The ancient legend of Tsuru no Ongaeshi ("crane's return of a favor") promises that anyone who folds a thousand origami paper cranes (senbazuru) will be granted a wish by a crane. A traditional senbazuru wedding gift is given by a father wishing a thousand years of happiness and prosperity upon the wedding couple. They can also be given to a new baby for long life and good luck, or to people who are injured or sick. Hanging them in one's home is believed to be a powerfully lucky and benevolent charm. It’s ironic therefore that there are so few Red-crowned cranes left in the world today, that most Japanese people have likely never actually seen one.

From the Edo period (1603-1868) to the Meiji period (1868-1912) there were no restrictions on hunting in Japan which together with the destruction of its habitat left many believing the cranes had become extinct. But in 1924, a few mating pairs were discovered in eastern Hokkaido and the Government of Japan moved quickly to designate both the crane and its habitat as special natural treasures.

As dawn begins to break, I set my camera to a long exposure and on its LCD screen I see cranes roosting on the river long before I can see them with the naked eye. This morning we were hoping for clear skies and cold temperatures to add mist to the river and hoar frost to the trees on either side, but this night was too warm, and the effect is seen only fleetingly along one side. But as the light improves, I still manage a few shots as a handful of cranes begin foraging in the shallows below me.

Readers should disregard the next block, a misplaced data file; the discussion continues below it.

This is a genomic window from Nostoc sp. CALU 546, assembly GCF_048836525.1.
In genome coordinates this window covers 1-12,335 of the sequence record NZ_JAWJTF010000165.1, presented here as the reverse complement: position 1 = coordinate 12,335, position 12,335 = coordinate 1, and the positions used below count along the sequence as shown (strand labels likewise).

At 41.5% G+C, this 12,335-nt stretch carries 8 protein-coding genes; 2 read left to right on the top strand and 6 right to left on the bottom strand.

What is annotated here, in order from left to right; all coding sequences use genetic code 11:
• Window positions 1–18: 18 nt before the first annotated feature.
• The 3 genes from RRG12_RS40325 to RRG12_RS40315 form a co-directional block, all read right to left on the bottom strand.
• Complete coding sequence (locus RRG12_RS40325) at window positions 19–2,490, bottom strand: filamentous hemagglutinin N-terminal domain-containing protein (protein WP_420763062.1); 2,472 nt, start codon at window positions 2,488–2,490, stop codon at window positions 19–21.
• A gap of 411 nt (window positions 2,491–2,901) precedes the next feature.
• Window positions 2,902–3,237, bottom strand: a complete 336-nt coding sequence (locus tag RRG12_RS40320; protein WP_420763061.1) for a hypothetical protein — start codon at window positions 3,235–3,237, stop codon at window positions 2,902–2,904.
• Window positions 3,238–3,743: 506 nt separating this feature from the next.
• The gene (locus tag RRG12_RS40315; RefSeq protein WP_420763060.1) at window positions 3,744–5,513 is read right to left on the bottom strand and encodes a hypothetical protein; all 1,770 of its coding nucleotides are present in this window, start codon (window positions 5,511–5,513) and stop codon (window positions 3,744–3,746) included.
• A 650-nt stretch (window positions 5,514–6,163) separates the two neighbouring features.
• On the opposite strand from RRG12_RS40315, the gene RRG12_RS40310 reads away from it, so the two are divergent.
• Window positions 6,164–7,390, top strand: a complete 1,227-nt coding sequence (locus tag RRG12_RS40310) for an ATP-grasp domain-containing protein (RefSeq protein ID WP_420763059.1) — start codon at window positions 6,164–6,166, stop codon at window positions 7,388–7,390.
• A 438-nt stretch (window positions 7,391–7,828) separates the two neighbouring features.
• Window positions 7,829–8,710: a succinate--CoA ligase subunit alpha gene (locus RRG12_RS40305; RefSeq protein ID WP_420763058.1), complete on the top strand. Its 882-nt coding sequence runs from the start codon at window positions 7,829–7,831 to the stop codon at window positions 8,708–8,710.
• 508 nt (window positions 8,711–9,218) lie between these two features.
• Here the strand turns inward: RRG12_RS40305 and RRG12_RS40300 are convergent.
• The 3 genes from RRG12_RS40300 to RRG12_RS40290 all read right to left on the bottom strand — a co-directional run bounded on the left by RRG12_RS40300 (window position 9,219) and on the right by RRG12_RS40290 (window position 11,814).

RedCrwnCrane-7429RedCrwnCrane-7429Red-crowned cranes (Grus japonensis) feed on the Setsuri River in Hokkaido, Japan.

 

 

 

 

 

 

 

 

 

 

 

 

Back at the Tancho Observation Center, there are perhaps two hundred cranes assembled in the open field awaiting their 2pm feeding. The feeding began here in 1950 when Sadajiro Yamazaki, the farmer who owned this land, saw a solitary crane searching for food around a pile of dried corn plant. He began leaving corn grain out for the wary bird, which eventually began feeding on it. There were then perhaps only a few dozen mating pairs left in Japan, today their numbers are still small, but now estimated to be closer to 1500 birds.

Given their largely carnivorous diet, together with their tiny remaining wetland habitat, some artificial feeding is still needed to sustain them in natural winter conditions. But the daily feeding also attracts other birds and mammals. Overhead I watch a Black Kite circling, while across the field I can see white-tailed eagles perched in the trees. There are also dozens of crows and whooper swans that are moved on periodically by staff driving a snowmobile around the perimeter of the field. Crane numbers are still so small that it’s feared they could be wiped should they contract a disease such as avian flu.

On this day a few of us also spot an Ezo fox as its steals across the field, looking for a free handout it slinks right through the middle of the cranes. In the spring when they are incubating their eggs, they will be much less tolerant and drive it away with multiple jabs from their beaks, but today the cranes seem indifferent to its presence.  

 

 

 

 

 

 

 

 

 

 

 

 

It's here I discover the cranes derive their name from a little patch of red that stretches from their forehead to the back of their heads. But a closer look reveals that this isn’t a patch of red feathers, but actually exposed skin that turns red when the birds become agitated or excited. Standing on average 1.5 meters (5 ft) tall and with a wingspan of up to 2.5 meters (8 ft), these birds are also amongst the largest cranes in the world.